The application of the realistic probability test is largely unsettled. Neither the Supreme Court nor this Circuit have extended the realistic probability test to immigration cases involving controlled substances. See, e.g., Mellouli, 135 S. Ct. at 1988 (finding that a drug-paraphernalia conviction did not render an alien deportable because his conviction was not limited to substances controlled under federal law). Other circuits have held that a statute's plain meaning is dispositive; where a state statute is facially overbroad compared to a corresponding federal statute, there is a realistic probability that the state will apply its statute to conduct that falls outside the generic definition.4

However, this Court sitting en banc recently determined that “without supporting state case law, interpreting a state statute's text alone is simply not enough to establish the necessary ‘realistic probability.’ ” Castillo-Rivera, 853 F.3d at 223 (citing Duenas–Alvarez, 549 U.S. at 193). In Castillo-Rivera, the court considered and rejected the argument that a Texas statute was not an aggravated felony under the Sentencing Guidelines because Texas's offense was broader than its federal counterpart. Id. at 224–25. The rule adopted in Castillo-Rivera is clear in its breadth: “a defendant must point to an actual state case applying a state statute in a nongeneric manner, even where the state statute may be plausibly interpreted as broader on its face.” Id. at 224 n.4. Castillo-Rivera thus extends to the circumstances of this case, and we are bound by that decision.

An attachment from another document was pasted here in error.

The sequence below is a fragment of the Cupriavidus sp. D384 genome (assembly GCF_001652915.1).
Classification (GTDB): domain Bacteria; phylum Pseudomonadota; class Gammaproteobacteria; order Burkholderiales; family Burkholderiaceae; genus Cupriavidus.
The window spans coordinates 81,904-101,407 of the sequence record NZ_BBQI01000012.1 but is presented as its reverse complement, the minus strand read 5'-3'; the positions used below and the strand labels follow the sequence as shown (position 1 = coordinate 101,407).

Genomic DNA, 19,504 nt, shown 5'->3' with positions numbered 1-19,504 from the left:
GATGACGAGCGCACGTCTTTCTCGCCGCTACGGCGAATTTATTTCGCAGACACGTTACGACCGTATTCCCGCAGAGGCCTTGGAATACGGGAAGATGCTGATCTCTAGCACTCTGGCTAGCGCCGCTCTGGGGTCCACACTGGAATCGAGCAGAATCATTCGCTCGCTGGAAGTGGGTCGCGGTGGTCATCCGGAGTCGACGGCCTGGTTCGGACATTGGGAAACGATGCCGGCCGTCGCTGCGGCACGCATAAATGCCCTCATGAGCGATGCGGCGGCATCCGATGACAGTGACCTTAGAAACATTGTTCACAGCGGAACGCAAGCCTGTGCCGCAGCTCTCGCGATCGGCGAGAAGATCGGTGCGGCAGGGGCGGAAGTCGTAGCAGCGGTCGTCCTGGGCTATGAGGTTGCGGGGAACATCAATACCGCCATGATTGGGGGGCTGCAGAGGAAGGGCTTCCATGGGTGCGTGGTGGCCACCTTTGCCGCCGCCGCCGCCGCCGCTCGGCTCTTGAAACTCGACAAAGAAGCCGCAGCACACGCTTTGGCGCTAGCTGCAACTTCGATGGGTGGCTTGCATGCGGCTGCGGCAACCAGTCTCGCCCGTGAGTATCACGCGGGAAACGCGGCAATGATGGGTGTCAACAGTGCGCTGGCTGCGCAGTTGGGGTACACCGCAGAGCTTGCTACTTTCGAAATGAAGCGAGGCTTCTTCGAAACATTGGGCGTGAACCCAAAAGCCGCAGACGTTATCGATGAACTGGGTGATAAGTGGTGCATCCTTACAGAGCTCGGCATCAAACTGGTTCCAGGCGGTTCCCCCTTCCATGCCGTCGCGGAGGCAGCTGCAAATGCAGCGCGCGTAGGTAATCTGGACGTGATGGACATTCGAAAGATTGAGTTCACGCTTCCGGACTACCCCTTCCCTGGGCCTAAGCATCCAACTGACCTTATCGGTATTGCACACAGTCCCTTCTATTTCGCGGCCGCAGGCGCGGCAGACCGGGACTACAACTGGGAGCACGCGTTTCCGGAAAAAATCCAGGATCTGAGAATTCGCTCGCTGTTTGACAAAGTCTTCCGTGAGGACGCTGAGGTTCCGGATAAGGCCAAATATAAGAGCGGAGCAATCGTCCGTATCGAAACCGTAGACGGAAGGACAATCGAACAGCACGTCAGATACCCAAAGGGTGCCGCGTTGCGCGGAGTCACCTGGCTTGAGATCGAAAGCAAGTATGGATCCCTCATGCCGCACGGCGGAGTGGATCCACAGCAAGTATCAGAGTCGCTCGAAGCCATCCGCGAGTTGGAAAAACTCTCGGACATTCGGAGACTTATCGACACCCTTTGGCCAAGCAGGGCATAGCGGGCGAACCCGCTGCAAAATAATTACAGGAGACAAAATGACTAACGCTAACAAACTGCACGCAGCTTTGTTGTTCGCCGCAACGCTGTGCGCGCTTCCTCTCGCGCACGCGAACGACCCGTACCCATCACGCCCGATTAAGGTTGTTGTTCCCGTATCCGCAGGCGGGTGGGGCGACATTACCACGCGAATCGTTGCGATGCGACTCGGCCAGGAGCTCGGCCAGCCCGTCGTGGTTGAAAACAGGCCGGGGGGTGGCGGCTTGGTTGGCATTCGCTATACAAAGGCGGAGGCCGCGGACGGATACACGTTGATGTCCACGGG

Castillo-Rivera leaves just one path for Vazquez, which his brief fails entirely to pursue on appeal. Having never suggested that the realistic probability test is satisfied here, Vazquez has waived the only viable argument.

III. CONCLUSION

For the foregoing reasons, the petition for review is DENIED.

FOOTNOTES